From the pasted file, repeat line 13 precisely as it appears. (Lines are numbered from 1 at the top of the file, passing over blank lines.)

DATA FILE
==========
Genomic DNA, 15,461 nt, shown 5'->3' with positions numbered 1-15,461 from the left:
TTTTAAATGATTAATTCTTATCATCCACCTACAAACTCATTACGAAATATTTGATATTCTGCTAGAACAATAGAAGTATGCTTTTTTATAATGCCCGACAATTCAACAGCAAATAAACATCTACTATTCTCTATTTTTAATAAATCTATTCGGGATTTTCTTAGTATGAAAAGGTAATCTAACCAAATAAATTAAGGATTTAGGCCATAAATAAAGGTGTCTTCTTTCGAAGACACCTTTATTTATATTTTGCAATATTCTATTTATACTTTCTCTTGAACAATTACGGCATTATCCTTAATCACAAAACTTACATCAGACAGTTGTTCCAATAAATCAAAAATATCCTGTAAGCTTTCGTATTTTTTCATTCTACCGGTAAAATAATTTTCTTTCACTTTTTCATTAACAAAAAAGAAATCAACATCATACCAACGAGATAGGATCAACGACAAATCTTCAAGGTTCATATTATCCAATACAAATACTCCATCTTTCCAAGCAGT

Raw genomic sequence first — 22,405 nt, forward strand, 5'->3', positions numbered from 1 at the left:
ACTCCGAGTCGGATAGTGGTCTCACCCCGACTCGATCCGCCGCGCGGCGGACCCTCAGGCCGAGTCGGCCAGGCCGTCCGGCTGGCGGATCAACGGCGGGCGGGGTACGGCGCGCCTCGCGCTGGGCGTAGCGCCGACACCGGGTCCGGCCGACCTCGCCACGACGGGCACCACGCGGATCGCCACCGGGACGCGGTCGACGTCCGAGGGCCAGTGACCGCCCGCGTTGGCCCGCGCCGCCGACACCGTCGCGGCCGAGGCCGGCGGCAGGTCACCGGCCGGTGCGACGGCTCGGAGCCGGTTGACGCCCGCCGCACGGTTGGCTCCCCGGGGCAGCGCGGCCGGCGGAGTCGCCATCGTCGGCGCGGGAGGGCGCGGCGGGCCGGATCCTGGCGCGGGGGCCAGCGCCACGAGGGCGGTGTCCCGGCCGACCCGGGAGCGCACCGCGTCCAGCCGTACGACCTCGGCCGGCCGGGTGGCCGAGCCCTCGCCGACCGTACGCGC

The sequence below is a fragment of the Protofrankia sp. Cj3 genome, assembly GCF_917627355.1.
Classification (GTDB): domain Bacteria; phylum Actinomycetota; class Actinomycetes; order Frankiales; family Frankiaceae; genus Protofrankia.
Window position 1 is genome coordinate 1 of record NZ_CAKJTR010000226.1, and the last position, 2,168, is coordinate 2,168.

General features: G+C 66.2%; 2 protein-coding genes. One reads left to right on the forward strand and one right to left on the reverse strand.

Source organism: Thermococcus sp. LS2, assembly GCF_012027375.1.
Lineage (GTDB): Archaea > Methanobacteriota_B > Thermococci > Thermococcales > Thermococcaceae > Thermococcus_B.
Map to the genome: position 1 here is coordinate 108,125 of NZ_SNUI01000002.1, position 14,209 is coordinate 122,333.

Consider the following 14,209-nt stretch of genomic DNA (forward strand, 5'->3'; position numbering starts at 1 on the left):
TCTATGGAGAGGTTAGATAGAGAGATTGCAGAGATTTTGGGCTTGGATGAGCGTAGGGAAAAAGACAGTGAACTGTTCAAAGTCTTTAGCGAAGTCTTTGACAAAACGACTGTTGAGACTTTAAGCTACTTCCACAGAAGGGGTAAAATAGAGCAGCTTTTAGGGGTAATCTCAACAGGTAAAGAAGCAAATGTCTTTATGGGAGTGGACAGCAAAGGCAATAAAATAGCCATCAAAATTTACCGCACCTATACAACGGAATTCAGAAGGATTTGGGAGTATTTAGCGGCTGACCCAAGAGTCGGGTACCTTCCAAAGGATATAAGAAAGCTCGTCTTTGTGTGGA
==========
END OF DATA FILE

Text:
TCTATGGAGAGGTTAGATAGAGAGATTGCAGAGATTTTGGGCTTGGATGAGCGTAGGGAAAAAGACAGTGAACTGTTCAAAGTCTTTAGCGAAGTCTTTGACAAAACGACTGTTGAGACTTTAAGCTACTTCCACAGAAGGGGTAAAATAGAGCAGCTTTTAGGGGTAATCTCAACAGGTAAAGAAGCAAATGTCTTTATGGGAGTGGACAGCAAAGGCAATAAAATAGCCATCAAAATTTACCGCACCTATACAACGGAATTCAGAAGGATTTGGGAGTATTTAGCGGCTGACCCAAGAGTCGGGTACCTTCCAAAGGATATAAGAAAGCTCGTCTTTGTGTGGA